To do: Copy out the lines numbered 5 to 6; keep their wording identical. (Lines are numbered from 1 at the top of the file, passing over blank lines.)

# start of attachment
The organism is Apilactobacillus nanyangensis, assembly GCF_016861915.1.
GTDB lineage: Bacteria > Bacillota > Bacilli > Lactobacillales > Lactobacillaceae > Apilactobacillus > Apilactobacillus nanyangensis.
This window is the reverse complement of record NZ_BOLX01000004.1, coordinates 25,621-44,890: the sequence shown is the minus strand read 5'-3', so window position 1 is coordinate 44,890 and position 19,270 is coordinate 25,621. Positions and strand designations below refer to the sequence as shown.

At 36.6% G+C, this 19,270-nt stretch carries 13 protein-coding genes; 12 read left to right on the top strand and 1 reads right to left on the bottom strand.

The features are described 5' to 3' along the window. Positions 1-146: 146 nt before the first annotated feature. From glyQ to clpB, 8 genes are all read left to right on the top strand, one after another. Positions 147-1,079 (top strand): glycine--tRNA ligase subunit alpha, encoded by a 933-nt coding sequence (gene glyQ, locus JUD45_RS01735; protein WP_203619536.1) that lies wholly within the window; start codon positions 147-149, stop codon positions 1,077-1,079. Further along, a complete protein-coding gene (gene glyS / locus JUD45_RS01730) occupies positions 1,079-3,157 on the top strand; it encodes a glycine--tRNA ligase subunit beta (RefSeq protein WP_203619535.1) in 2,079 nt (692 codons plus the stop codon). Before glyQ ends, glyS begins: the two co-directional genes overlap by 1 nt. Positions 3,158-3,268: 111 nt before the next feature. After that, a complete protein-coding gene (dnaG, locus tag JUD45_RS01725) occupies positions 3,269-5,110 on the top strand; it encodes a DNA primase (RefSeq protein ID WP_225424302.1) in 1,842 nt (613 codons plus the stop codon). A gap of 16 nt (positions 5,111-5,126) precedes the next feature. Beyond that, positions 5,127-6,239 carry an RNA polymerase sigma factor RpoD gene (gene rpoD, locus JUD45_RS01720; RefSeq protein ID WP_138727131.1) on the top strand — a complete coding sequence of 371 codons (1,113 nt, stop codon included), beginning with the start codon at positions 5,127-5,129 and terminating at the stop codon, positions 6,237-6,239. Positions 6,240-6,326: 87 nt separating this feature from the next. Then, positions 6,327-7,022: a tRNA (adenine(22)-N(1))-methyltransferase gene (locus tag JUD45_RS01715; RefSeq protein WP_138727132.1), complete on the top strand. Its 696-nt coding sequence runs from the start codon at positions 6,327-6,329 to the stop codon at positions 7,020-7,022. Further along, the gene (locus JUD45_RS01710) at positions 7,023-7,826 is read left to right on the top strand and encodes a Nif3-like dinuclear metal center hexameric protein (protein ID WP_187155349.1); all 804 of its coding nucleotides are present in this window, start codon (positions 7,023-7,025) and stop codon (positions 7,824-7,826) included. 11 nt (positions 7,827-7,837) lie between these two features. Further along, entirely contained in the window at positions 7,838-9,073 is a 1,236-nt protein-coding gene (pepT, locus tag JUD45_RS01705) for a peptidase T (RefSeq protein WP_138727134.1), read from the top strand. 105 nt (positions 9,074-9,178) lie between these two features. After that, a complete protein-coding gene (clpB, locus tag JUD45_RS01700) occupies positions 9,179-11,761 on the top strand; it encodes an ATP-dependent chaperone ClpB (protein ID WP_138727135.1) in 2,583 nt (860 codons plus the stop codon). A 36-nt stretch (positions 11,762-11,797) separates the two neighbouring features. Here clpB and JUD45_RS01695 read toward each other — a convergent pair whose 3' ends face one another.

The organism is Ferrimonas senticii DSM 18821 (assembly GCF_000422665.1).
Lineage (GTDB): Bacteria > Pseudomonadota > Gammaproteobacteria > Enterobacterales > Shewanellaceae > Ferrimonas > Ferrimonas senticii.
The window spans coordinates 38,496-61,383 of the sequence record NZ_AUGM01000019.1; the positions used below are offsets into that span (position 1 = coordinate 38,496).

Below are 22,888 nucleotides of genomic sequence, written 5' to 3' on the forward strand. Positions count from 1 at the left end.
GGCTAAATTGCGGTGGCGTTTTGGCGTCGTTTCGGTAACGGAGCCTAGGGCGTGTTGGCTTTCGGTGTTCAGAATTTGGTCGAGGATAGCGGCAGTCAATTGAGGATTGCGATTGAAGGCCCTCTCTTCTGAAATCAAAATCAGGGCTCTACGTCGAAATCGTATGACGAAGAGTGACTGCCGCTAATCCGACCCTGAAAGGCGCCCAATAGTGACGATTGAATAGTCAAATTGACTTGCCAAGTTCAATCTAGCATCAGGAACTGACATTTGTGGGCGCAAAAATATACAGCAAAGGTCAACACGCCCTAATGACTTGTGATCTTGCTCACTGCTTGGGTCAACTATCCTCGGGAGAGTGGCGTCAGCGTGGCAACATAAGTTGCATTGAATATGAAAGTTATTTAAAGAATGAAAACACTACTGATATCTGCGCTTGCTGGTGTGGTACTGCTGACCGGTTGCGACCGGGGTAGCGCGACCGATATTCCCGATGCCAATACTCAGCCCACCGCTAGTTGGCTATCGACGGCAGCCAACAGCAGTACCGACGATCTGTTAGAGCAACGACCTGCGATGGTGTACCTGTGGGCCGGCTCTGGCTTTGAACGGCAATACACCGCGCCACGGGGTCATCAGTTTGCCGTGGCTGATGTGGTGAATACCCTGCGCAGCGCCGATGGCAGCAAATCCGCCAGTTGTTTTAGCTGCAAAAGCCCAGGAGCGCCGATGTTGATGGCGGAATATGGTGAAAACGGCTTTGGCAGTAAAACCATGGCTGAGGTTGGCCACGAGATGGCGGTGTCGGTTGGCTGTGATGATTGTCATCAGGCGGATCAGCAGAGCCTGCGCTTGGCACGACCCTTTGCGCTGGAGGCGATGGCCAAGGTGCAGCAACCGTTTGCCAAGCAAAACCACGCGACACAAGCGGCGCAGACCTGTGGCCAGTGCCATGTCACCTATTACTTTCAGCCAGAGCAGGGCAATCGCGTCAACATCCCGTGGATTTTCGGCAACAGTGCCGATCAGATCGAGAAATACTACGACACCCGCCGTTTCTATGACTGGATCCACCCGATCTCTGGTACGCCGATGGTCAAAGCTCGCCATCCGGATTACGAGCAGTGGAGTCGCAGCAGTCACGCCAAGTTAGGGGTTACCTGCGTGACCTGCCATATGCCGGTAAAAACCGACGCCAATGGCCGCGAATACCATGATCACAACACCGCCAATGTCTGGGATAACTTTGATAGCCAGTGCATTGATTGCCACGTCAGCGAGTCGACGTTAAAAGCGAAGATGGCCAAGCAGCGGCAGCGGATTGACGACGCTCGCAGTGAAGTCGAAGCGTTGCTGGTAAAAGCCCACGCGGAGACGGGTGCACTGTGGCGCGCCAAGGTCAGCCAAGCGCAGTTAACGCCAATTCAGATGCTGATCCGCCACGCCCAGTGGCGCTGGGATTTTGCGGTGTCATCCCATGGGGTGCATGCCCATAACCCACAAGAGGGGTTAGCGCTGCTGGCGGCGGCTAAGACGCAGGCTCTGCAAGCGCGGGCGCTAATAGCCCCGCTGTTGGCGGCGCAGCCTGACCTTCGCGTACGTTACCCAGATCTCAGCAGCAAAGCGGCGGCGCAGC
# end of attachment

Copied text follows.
The features are described 5' to 3' along the window. Positions 1-146: 146 nt before the first annotated feature. From glyQ to clpB, 8 genes are all read left to right on the top strand, one after another. Positions 147-1,079 (top strand): glycine--tRNA ligase subunit alpha, encoded by a 933-nt coding sequence (gene glyQ, locus JUD45_RS01735; protein WP_203619536.1) that lies wholly within the window; start codon positions 147-149, stop codon positions 1,077-1,079. Further along, a complete protein-coding gene (gene glyS / locus JUD45_RS01730) occupies positions 1,079-3,157 on the top strand; it encodes a glycine--tRNA ligase subunit beta (RefSeq protein WP_203619535.1) in 2,079 nt (692 codons plus the stop codon). Before glyQ ends, glyS begins: the two co-directional genes overlap by 1 nt. Positions 3,158-3,268: 111 nt before the next feature. After that, a complete protein-coding gene (dnaG, locus tag JUD45_RS01725) occupies positions 3,269-5,110 on the top strand; it encodes a DNA primase (RefSeq protein ID WP_225424302.1) in 1,842 nt (613 codons plus the stop codon). A gap of 16 nt (positions 5,111-5,126) precedes the next feature. Beyond that, positions 5,127-6,239 carry an RNA polymerase sigma factor RpoD gene (gene rpoD, locus JUD45_RS01720; RefSeq protein ID WP_138727131.1) on the top strand — a complete coding sequence of 371 codons (1,113 nt, stop codon included), beginning with the start codon at positions 5,127-5,129 and terminating at the stop codon, positions 6,237-6,239. Positions 6,240-6,326: 87 nt separating this feature from the next. Then, positions 6,327-7,022: a tRNA (adenine(22)-N(1))-methyltransferase gene (locus tag JUD45_RS01715; RefSeq protein WP_138727132.1), complete on the top strand. Its 696-nt coding sequence runs from the start codon at positions 6,327-6,329 to the stop codon at positions 7,020-7,022. Further along, the gene (locus JUD45_RS01710) at positions 7,023-7,826 is read left to right on the top strand and encodes a Nif3-like dinuclear metal center hexameric protein (protein ID WP_187155349.1); all 804 of its coding nucleotides are present in this window, start codon (positions 7,023-7,025) and stop codon (positions 7,824-7,826) included. 11 nt (positions 7,827-7,837) lie between these two features. Further along, entirely contained in the window at positions 7,838-9,073 is a 1,236-nt protein-coding gene (pepT, locus tag JUD45_RS01705) for a peptidase T (RefSeq protein WP_138727134.1), read from the top strand. 105 nt (positions 9,074-9,178) lie between these two features. After that, a complete protein-coding gene (clpB, locus tag JUD45_RS01700) occupies positions 9,179-11,761 on the top strand; it encodes an ATP-dependent chaperone ClpB (protein ID WP_138727135.1) in 2,583 nt (860 codons plus the stop codon). A 36-nt stretch (positions 11,762-11,797) separates the two neighbouring features. Here clpB and JUD45_RS01695 read toward each other — a convergent pair whose 3' ends face one another.

The organism is Ferrimonas senticii DSM 18821 (assembly GCF_000422665.1).